Finding the best estimates of metabolic rates

Finding the best estimates of metabolic rates

Scientists from Australian National University and James Cook University, just published a JEB paper on the importance on respirometric methods and protocol when comparing standard and maximum metabolic rates form different studies and species.

Dominique G. Roche, Sandra A. Binning, Yoland Bosiger, Jacob L. Johansen, and Jodie L. Rummer (2013.
Finding the best estimates of metabolic rates in a coral reef fish. J Exp Biol 2013 216:2103-2110 (Doi:10.1242/jeb.082925)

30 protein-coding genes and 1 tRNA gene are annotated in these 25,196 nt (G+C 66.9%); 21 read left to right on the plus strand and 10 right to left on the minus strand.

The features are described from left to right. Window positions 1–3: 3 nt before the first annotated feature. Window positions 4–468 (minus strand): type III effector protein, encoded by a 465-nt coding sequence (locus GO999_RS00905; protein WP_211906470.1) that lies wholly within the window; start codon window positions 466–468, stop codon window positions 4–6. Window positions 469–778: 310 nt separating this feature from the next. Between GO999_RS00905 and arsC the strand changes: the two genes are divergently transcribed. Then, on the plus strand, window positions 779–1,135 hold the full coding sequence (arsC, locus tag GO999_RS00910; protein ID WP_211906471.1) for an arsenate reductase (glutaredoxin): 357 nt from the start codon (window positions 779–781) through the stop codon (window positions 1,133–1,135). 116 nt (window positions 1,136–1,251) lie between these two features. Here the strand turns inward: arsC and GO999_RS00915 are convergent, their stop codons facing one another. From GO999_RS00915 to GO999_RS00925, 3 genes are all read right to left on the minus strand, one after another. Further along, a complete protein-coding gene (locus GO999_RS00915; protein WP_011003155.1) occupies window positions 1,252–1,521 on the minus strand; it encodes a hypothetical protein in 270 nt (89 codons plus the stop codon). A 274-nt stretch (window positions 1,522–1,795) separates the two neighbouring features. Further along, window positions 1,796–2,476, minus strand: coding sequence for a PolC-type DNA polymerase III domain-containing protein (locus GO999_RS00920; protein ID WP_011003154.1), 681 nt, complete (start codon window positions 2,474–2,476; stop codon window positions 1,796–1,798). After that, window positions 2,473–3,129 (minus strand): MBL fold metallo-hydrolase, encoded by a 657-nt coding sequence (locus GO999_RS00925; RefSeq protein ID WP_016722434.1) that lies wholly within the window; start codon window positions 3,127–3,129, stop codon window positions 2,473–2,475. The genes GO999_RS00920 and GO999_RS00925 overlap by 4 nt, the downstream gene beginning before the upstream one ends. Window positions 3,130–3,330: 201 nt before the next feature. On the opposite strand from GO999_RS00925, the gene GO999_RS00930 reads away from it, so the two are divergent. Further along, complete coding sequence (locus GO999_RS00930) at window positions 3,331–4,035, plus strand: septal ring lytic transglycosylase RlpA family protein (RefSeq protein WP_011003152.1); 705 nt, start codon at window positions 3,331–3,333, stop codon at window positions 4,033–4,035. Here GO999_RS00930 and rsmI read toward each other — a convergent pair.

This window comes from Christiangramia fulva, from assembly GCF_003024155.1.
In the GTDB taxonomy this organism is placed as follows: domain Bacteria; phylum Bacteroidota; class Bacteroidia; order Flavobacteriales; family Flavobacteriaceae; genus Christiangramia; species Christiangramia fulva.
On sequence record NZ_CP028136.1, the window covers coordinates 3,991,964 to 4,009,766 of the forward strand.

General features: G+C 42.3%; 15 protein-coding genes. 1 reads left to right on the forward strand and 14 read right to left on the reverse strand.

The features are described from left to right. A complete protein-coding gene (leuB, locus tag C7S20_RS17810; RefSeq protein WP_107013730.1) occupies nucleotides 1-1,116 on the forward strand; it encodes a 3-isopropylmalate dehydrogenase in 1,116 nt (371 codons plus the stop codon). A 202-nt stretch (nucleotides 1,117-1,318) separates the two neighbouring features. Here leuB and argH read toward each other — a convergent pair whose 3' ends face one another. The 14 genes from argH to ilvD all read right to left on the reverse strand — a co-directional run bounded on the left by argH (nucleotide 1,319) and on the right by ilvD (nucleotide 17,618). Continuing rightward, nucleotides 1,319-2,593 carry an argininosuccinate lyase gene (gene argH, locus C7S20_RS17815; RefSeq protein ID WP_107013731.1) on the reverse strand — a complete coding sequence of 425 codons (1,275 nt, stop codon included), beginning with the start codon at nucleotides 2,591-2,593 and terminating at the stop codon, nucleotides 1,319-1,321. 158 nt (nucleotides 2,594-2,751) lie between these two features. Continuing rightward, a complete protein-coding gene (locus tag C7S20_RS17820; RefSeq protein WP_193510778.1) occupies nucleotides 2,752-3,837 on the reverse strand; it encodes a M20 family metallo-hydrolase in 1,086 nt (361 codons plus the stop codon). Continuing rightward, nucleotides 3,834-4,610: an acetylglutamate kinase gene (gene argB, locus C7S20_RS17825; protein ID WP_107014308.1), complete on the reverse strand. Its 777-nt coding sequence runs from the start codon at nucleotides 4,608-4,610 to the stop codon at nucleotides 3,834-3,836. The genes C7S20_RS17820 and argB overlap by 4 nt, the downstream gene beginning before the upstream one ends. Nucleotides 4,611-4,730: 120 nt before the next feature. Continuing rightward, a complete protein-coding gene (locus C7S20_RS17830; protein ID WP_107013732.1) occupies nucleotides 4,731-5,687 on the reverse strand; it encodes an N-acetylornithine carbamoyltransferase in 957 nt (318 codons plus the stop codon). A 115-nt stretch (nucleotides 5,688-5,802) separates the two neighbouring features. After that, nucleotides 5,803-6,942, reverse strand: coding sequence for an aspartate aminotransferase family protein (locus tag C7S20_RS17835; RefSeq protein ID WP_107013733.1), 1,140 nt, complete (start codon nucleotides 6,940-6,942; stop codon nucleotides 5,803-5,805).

Metabolic rates of aquatic organisms are estimated from measurements of oxygen consumption rates (MO2) through swimming and resting respirometry. These distinct approaches are increasingly used in ecophysiology and conservation physiology studies; however, few studies have tested whether they yield comparable results. We examined whether two fundamental MO2 measures, standard metabolic rate (SMR) and maximum metabolic rate (MMR), vary based on the method employed. Ten bridled monocle bream (Scolopsis bilineata) were exercised using (1) a critical swimming speed (Ucrit) protocol, (2) a 15 min exhaustive chase protocol and (3) a 3 min exhaustive chase protocol followed by brief (1 min) air exposure. Protocol 1 was performed in a swimming respirometer whereas protocols 2 and 3 were followed by resting respirometry. SMR estimates in swimming respirometry were similar to those in resting respirometry when a three-parameter exponential or power function was used to extrapolate the swimming speed–MO2 relationship to zero swimming speed. In contrast, MMR using the Ucrit protocol was 36% higher than MMR derived from the 15 min chase protocol and 23% higher than MMR using the 3 min chase/1 min air exposure protocol. For strong steady (endurance) swimmers, such as S. bilineata, swimming respirometry can produce more accurate MMR estimates than exhaustive chase protocols because oxygen consumption is measured during exertion. However, when swimming respirometry is impractical, exhaustive chase protocols should be supplemented with brief air exposure to improve measurement accuracy. Caution is warranted when comparing MMR estimates obtained with different respirometry methods unless they are cross-validated on a species-specific basis



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